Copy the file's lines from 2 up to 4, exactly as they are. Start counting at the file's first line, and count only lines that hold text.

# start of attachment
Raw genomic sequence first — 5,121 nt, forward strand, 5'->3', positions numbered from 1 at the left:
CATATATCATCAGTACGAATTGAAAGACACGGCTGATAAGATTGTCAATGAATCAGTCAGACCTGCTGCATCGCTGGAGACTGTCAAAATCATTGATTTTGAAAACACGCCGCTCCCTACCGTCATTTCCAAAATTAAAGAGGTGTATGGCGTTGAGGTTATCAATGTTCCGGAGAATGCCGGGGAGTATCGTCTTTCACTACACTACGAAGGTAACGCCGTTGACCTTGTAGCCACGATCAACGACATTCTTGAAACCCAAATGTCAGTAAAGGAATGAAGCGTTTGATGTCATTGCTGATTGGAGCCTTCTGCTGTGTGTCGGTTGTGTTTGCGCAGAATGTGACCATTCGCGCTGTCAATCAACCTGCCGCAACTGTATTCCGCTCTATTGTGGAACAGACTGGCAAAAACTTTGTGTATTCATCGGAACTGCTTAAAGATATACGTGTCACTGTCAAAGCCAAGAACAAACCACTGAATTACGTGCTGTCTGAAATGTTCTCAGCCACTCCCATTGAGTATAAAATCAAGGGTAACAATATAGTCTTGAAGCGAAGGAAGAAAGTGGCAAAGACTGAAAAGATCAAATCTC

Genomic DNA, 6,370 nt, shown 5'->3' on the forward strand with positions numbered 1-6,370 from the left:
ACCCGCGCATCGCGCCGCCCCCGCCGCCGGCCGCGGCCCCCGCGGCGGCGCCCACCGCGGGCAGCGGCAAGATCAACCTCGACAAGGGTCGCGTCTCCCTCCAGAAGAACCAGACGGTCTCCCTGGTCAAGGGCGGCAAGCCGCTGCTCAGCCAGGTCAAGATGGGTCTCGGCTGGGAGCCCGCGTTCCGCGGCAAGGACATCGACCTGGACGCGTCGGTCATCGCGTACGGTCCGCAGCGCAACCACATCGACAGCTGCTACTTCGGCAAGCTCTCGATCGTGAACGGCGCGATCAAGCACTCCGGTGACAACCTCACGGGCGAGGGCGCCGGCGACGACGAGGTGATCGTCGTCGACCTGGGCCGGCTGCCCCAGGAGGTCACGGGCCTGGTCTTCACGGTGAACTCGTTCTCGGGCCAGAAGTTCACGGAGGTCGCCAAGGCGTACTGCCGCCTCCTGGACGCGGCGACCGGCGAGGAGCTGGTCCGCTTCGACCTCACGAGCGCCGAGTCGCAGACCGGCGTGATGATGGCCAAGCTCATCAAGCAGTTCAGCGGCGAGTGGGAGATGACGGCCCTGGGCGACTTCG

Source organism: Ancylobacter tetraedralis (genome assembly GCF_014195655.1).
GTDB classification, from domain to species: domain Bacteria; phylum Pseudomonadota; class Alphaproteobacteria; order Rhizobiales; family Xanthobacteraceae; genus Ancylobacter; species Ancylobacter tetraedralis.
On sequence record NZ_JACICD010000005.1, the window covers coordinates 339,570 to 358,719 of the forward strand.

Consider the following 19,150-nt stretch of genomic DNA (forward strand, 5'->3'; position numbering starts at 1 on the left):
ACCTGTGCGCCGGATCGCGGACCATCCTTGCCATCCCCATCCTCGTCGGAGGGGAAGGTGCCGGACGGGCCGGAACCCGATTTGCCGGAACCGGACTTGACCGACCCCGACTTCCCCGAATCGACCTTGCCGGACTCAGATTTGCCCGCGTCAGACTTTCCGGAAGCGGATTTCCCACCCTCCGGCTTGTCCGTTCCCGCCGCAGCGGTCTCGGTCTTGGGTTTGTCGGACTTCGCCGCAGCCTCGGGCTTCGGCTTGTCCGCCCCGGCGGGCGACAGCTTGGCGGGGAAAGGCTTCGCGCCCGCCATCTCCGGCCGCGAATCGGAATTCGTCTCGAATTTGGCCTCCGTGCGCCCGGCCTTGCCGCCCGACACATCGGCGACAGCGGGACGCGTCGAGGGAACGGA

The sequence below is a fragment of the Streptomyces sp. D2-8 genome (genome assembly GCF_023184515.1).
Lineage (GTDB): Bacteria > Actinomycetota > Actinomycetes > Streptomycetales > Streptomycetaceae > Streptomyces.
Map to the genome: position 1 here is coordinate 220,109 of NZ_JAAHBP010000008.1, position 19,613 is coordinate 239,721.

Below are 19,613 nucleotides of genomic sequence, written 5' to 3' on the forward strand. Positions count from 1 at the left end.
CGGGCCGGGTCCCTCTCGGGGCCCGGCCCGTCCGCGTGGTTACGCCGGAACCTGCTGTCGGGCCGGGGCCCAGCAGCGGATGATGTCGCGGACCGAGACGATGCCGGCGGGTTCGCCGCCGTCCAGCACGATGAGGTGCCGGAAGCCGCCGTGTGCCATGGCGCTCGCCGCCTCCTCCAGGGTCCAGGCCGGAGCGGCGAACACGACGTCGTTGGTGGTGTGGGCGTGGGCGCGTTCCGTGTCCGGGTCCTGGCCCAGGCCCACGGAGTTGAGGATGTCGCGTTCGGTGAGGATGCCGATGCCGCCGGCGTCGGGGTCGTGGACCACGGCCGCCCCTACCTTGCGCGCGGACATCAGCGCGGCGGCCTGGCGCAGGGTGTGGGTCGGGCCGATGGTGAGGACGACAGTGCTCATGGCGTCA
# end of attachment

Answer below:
CATATATCATCAGTACGAATTGAAAGACACGGCTGATAAGATTGTCAATGAATCAGTCAGACCTGCTGCATCGCTGGAGACTGTCAAAATCATTGATTTTGAAAACACGCCGCTCCCTACCGTCATTTCCAAAATTAAAGAGGTGTATGGCGTTGAGGTTATCAATGTTCCGGAGAATGCCGGGGAGTATCGTCTTTCACTACACTACGAAGGTAACGCCGTTGACCTTGTAGCCACGATCAACGACATTCTTGAAACCCAAATGTCAGTAAAGGAATGAAGCGTTTGATGTCATTGCTGATTGGAGCCTTCTGCTGTGTGTCGGTTGTGTTTGCGCAGAATGTGACCATTCGCGCTGTCAATCAACCTGCCGCAACTGTATTCCGCTCTATTGTGGAACAGACTGGCAAAAACTTTGTGTATTCATCGGAACTGCTTAAAGATATACGTGTCACTGTCAAAGCCAAGAACAAACCACTGAATTACGTGCTGTCTGAAATGTTCTCAGCCACTCCCATTGAGTATAAAATCAAGGGTAACAATATAGTCTTGAAGCGAAGGAAGAAAGTGGCAAAGACTGAAAAGATCAAATCTC

Genomic DNA, 6,370 nt, shown 5'->3' on the forward strand with positions numbered 1-6,370 from the left:
ACCCGCGCATCGCGCCGCCCCCGCCGCCGGCCGCGGCCCCCGCGGCGGCGCCCACCGCGGGCAGCGGCAAGATCAACCTCGACAAGGGTCGCGTCTCCCTCCAGAAGAACCAGACGGTCTCCCTGGTCAAGGGCGGCAAGCCGCTGCTCAGCCAGGTCAAGATGGGTCTCGGCTGGGAGCCCGCGTTCCGCGGCAAGGACATCGACCTGGACGCGTCGGTCATCGCGTACGGTCCGCAGCGCAACCACATCGACAGCTGCTACTTCGGCAAGCTCTCGATCGTGAACGGCGCGATCAAGCACTCCGGTGACAACCTCACGGGCGAGGGCGCCGGCGACGACGAGGTGATCGTCGTCGACCTGGGCCGGCTGCCCCAGGAGGTCACGGGCCTGGTCTTCACGGTGAACTCGTTCTCGGGCCAGAAGTTCACGGAGGTCGCCAAGGCGTACTGCCGCCTCCTGGACGCGGCGACCGGCGAGGAGCTGGTCCGCTTCGACCTCACGAGCGCCGAGTCGCAGACCGGCGTGATGATGGCCAAGCTCATCAAGCAGTTCAGCGGCGAGTGGGAGATGACGGCCCTGGGCGACTTCG